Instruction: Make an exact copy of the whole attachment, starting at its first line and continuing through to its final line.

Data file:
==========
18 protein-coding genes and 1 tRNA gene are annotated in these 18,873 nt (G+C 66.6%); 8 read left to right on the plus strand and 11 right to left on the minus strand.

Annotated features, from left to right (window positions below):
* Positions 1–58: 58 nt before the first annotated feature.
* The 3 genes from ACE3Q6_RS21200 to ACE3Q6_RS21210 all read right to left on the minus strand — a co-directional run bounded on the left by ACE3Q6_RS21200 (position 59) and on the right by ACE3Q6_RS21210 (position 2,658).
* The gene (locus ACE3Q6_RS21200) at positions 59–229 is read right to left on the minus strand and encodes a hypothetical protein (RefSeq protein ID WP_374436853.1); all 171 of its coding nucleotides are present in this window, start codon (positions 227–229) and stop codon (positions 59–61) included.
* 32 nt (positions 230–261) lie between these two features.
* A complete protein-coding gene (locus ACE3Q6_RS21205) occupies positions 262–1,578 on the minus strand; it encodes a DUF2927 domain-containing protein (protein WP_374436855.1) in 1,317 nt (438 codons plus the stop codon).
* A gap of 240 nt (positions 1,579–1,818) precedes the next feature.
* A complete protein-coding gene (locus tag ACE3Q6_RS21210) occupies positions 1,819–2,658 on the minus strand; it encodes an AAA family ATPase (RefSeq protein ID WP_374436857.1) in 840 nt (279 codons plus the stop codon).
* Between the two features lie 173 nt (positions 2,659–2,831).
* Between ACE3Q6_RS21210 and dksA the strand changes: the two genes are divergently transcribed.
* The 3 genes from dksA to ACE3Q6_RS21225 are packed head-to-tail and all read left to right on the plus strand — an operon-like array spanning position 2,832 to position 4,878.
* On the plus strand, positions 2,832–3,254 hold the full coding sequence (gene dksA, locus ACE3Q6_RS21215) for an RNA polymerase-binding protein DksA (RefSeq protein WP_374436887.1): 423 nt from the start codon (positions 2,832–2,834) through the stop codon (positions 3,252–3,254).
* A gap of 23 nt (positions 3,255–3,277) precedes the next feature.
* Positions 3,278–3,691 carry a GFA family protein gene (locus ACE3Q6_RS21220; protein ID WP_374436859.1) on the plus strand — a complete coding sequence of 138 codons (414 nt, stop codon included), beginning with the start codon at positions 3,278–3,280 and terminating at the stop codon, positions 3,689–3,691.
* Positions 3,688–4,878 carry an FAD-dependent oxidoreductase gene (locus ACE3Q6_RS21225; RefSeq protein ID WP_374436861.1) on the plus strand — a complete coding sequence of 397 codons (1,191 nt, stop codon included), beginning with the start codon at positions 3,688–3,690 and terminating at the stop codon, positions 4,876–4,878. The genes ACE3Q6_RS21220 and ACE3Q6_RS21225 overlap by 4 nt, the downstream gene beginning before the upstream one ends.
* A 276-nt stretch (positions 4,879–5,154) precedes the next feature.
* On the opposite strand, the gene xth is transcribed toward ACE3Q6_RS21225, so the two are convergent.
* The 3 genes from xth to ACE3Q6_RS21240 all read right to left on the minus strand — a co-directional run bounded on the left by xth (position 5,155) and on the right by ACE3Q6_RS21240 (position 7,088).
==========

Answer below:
18 protein-coding genes and 1 tRNA gene are annotated in these 18,873 nt (G+C 66.6%); 8 read left to right on the plus strand and 11 right to left on the minus strand.

Annotated features, from left to right (window positions below):
* Positions 1–58: 58 nt before the first annotated feature.
* The 3 genes from ACE3Q6_RS21200 to ACE3Q6_RS21210 all read right to left on the minus strand — a co-directional run bounded on the left by ACE3Q6_RS21200 (position 59) and on the right by ACE3Q6_RS21210 (position 2,658).
* The gene (locus ACE3Q6_RS21200) at positions 59–229 is read right to left on the minus strand and encodes a hypothetical protein (RefSeq protein ID WP_374436853.1); all 171 of its coding nucleotides are present in this window, start codon (positions 227–229) and stop codon (positions 59–61) included.
* 32 nt (positions 230–261) lie between these two features.
* A complete protein-coding gene (locus ACE3Q6_RS21205) occupies positions 262–1,578 on the minus strand; it encodes a DUF2927 domain-containing protein (protein WP_374436855.1) in 1,317 nt (438 codons plus the stop codon).
* A gap of 240 nt (positions 1,579–1,818) precedes the next feature.
* A complete protein-coding gene (locus tag ACE3Q6_RS21210) occupies positions 1,819–2,658 on the minus strand; it encodes an AAA family ATPase (RefSeq protein ID WP_374436857.1) in 840 nt (279 codons plus the stop codon).
* Between the two features lie 173 nt (positions 2,659–2,831).
* Between ACE3Q6_RS21210 and dksA the strand changes: the two genes are divergently transcribed.
* The 3 genes from dksA to ACE3Q6_RS21225 are packed head-to-tail and all read left to right on the plus strand — an operon-like array spanning position 2,832 to position 4,878.
* On the plus strand, positions 2,832–3,254 hold the full coding sequence (gene dksA, locus ACE3Q6_RS21215) for an RNA polymerase-binding protein DksA (RefSeq protein WP_374436887.1): 423 nt from the start codon (positions 2,832–2,834) through the stop codon (positions 3,252–3,254).
* A gap of 23 nt (positions 3,255–3,277) precedes the next feature.
* Positions 3,278–3,691 carry a GFA family protein gene (locus ACE3Q6_RS21220; protein ID WP_374436859.1) on the plus strand — a complete coding sequence of 138 codons (414 nt, stop codon included), beginning with the start codon at positions 3,278–3,280 and terminating at the stop codon, positions 3,689–3,691.
* Positions 3,688–4,878 carry an FAD-dependent oxidoreductase gene (locus ACE3Q6_RS21225; RefSeq protein ID WP_374436861.1) on the plus strand — a complete coding sequence of 397 codons (1,191 nt, stop codon included), beginning with the start codon at positions 3,688–3,690 and terminating at the stop codon, positions 4,876–4,878. The genes ACE3Q6_RS21220 and ACE3Q6_RS21225 overlap by 4 nt, the downstream gene beginning before the upstream one ends.
* A 276-nt stretch (positions 4,879–5,154) precedes the next feature.
* On the opposite strand, the gene xth is transcribed toward ACE3Q6_RS21225, so the two are convergent.
* The 3 genes from xth to ACE3Q6_RS21240 all read right to left on the minus strand — a co-directional run bounded on the left by xth (position 5,155) and on the right by ACE3Q6_RS21240 (position 7,088).